Health Savings Accounts (HSAs) have emerged as one of the top tools to help employees manage their healthcare costs. So how does your plan stack up?
New benchmarks from America’s Health Insurance Plans (AHIP) and the American Bankers Association’s (ABA) HSA Council can give you an excellent idea.
It analyzed data from more than one million HSA accounts held at five bank custodians.
And if you’ve ever wondered how your employees’ savings habits compare to others, this data will answer your questions.
Your questions answered
We’ve taken the survey results and organized them by questions we’ve heard from your peers about HSA programs. Take a look for a quick reality check.
Question 1: Do other employers contribute to employee HSAs – and if so, how much?
Many of your peers are helping to supplement their employees’ savings. Nearly half (44%) of HSAs received employer contributions in 2012, according to the survey.
Just how much help are they offering? The average annual contribution was $1,142. (Compare that with the average annual personal contribution of $2,337.)
Question 2: Are accounts earning interest?
You definitely want to be in this camp – 81% of HSAs earned interest.
Question 3: Are accounts subject to fees?
Conversely, this is one club employees would rather you not be in – 52% of HSAs incurred fees.
The average annual fee: $29. Note: 46% of accounts incurred fees of less than $1.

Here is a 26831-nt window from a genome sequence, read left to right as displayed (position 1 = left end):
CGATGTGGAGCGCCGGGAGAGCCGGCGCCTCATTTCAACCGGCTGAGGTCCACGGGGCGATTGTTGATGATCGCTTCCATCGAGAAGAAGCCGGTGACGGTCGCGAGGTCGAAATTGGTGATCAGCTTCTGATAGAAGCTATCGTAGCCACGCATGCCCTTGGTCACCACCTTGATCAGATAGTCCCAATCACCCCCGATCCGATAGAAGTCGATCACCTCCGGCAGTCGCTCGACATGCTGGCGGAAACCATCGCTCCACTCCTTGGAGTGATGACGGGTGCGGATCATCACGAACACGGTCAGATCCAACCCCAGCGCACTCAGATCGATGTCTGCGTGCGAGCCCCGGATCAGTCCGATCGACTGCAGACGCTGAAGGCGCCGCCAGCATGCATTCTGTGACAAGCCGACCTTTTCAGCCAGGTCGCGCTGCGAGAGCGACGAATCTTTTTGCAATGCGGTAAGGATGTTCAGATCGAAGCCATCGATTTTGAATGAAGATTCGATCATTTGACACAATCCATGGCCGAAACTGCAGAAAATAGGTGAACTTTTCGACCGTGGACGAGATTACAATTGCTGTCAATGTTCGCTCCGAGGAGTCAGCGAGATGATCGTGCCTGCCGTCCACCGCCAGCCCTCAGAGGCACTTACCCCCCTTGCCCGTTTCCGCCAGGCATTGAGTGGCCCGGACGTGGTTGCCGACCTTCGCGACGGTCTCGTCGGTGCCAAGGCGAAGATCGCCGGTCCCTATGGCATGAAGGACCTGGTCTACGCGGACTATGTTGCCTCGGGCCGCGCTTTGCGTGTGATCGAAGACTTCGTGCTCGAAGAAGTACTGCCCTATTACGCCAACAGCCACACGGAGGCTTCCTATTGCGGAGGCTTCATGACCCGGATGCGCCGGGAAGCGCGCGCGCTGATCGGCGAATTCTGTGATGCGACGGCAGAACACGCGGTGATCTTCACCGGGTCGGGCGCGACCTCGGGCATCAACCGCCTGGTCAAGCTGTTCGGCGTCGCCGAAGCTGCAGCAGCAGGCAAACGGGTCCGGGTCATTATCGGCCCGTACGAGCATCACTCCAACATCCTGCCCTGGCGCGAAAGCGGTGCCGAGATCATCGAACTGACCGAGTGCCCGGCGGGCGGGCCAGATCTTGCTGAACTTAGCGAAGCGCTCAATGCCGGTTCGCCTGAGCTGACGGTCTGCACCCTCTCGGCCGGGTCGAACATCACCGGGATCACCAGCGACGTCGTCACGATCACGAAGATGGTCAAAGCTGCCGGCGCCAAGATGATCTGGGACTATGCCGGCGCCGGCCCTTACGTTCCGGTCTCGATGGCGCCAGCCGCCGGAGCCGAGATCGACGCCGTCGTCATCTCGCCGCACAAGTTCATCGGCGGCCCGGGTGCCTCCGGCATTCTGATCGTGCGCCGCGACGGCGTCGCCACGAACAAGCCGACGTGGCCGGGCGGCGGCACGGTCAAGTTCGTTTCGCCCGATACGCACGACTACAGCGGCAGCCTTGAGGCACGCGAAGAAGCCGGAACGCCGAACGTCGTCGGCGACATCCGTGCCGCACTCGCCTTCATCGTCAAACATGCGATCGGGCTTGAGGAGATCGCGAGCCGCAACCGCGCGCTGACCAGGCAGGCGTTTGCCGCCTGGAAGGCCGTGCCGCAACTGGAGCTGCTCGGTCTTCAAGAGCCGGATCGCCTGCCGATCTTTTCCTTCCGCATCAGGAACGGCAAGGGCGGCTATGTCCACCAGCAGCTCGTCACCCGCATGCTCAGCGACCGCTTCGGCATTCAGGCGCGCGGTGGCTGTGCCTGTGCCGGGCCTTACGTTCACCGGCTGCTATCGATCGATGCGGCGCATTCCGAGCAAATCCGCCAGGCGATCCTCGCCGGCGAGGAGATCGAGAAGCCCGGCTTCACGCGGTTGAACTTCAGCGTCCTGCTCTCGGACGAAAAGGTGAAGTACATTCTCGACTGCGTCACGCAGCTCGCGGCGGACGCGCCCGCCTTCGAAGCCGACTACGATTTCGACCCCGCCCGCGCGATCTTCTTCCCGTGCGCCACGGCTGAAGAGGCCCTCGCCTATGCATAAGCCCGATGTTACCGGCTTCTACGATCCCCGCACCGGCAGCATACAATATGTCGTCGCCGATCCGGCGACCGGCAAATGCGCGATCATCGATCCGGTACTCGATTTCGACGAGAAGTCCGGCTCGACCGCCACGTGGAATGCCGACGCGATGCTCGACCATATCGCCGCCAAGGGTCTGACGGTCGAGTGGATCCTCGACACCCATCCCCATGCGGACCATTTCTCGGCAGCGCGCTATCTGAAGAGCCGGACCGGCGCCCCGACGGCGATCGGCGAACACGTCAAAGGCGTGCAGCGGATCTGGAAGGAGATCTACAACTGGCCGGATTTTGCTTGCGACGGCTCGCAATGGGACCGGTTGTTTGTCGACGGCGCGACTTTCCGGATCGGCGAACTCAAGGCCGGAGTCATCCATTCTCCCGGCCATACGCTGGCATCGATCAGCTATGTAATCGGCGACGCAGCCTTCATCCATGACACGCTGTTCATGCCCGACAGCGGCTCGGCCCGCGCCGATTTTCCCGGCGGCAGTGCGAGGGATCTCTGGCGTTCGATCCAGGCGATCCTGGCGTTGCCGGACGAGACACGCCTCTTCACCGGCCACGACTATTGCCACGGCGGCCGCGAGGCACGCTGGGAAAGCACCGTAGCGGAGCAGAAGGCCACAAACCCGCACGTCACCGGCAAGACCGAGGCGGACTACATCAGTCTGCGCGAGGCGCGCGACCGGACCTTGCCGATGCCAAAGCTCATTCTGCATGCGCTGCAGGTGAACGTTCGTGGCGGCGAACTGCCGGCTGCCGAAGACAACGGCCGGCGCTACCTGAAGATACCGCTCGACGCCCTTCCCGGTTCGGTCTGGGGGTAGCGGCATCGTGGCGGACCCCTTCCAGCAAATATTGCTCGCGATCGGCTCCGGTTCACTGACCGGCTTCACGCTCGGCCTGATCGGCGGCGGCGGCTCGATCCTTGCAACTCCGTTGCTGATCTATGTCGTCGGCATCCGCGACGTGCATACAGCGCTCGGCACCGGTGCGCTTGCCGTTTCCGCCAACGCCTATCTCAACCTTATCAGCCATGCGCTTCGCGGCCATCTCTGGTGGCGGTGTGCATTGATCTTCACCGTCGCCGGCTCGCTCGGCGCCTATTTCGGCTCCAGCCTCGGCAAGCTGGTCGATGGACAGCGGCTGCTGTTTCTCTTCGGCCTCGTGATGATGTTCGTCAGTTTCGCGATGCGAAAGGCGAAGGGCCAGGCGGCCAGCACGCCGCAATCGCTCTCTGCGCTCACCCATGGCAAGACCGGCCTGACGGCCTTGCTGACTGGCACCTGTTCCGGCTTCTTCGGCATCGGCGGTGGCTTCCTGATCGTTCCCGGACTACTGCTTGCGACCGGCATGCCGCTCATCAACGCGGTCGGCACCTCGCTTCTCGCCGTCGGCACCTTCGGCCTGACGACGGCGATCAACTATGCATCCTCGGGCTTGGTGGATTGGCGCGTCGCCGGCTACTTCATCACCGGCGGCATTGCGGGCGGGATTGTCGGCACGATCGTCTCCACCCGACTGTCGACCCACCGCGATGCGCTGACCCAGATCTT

Question 4: How much do employees have saved in their HSAs?
Compare your balances against these numbers, depending on how long employees have been socking money away:
- $1,198 – 0-12 months
- $1,707 – 13-24 months
- $2,184 – 25 – 36 months
- $2,708 – 37-48 months
- $3,130 – 49-60 months
- $3,937 – 61-72 months
- $4,478 – 73-84 months
- $6,020 – 85-96 months
- $8,453 – greater than 96 months.
Question 5: How much of their accounts do employees use in a year?
Unlike an FSA, which is a use-it-or-lose-it proposition, employees can keep unused money in their HSA. But do they have any money left?
The survey took a snapshot at year-end balances in 2012 – see how your employees’ numbers compare:
- $0 balance (19%)
- $1-$499 (31%)
- $500-$999 (11%)
- $1,000-$1,999 (12%)
- $2,000-$4,999 (14%), and
- $5,000+ (12%).
So how do your HSA results compare? These benchmarks offer a great chance to reaffirm your existing practices and/or find areas worth adjusting.
Info: To read complete survey results, click.